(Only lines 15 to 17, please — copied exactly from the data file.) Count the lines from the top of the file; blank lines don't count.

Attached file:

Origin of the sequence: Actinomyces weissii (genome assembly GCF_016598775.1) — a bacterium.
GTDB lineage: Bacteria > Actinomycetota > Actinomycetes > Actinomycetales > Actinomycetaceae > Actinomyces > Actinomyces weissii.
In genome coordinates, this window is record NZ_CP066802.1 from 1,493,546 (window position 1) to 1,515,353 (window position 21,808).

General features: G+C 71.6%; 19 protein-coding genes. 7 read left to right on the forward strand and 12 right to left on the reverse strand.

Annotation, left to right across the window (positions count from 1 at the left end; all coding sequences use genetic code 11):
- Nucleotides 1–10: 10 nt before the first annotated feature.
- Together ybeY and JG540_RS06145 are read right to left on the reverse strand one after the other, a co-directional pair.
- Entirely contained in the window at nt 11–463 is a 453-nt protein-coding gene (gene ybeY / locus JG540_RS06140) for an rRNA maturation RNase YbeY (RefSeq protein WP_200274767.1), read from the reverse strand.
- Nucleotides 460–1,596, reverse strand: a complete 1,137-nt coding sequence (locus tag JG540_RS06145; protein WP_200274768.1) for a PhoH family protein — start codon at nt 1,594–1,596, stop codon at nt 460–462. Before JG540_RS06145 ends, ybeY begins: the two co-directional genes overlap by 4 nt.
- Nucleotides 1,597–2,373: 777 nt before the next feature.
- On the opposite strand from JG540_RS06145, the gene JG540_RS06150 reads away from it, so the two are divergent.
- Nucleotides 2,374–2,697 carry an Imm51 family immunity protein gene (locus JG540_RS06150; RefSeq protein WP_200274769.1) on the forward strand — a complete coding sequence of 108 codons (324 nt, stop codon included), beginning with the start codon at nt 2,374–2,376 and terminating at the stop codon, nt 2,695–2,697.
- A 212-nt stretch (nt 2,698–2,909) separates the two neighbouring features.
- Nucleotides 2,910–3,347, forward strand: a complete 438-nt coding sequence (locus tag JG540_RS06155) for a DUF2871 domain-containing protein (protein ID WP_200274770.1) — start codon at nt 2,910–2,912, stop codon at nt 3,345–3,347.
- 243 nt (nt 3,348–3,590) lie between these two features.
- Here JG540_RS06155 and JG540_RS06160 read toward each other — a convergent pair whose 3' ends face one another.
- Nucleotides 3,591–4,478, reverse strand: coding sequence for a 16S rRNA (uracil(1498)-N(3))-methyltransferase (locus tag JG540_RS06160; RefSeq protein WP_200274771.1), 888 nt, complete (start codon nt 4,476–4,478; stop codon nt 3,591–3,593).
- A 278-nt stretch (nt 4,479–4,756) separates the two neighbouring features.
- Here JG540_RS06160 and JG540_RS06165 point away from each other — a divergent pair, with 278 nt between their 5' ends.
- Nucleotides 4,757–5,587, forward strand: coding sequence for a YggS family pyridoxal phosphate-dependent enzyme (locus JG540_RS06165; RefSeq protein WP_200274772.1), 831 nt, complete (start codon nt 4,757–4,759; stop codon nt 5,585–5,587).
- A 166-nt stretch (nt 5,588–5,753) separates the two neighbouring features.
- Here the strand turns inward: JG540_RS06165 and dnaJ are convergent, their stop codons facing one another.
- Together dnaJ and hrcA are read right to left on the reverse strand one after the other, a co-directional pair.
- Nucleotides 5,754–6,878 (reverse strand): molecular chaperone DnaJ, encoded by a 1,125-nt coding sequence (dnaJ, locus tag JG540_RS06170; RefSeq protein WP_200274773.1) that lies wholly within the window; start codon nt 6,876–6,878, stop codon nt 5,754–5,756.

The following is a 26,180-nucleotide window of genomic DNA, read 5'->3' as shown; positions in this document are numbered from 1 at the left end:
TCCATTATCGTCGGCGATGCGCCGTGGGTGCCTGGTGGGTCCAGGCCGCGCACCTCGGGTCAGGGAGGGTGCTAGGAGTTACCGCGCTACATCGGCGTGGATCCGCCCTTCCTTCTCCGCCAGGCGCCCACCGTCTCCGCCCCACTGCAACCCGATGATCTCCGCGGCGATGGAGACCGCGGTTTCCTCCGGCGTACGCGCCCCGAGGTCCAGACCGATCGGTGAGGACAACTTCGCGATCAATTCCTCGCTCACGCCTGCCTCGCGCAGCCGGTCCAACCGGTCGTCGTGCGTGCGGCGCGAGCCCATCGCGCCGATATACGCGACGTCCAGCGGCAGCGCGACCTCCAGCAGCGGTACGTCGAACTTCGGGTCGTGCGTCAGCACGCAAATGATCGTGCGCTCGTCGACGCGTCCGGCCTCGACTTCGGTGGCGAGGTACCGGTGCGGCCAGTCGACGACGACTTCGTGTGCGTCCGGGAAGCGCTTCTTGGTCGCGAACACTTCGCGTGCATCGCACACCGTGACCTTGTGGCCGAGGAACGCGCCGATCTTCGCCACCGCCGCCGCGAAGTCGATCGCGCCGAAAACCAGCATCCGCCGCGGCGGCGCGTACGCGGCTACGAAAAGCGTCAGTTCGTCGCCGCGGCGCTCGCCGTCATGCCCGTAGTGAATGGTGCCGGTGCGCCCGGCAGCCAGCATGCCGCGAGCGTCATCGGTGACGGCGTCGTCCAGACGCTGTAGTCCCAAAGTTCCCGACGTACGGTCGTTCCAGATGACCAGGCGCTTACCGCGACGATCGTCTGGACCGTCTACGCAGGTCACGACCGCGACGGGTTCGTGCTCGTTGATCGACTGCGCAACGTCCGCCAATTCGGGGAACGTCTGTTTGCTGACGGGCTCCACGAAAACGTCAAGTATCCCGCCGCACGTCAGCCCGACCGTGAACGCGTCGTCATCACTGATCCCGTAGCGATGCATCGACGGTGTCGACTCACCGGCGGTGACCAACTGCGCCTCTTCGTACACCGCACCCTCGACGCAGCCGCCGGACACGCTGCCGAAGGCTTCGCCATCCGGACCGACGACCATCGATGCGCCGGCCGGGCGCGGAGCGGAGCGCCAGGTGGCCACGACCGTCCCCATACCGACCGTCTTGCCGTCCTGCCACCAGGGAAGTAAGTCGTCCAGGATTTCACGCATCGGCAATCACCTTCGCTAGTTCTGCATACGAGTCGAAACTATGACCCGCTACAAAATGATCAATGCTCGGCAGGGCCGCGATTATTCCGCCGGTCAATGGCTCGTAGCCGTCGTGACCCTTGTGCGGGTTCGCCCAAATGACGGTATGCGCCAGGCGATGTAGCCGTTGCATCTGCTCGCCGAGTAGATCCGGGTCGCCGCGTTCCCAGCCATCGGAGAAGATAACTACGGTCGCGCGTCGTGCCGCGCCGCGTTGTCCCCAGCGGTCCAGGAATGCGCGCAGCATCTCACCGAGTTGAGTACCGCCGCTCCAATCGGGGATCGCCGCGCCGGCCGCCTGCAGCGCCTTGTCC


- 243 nt (nt 3,348–3,590) lie between these two features.
- Here JG540_RS06155 and JG540_RS06160 read toward each other — a convergent pair whose 3' ends face one another.
- Nucleotides 3,591–4,478, reverse strand: coding sequence for a 16S rRNA (uracil(1498)-N(3))-methyltransferase (locus tag JG540_RS06160; RefSeq protein WP_200274771.1), 888 nt, complete (start codon nt 4,476–4,478; stop codon nt 3,591–3,593).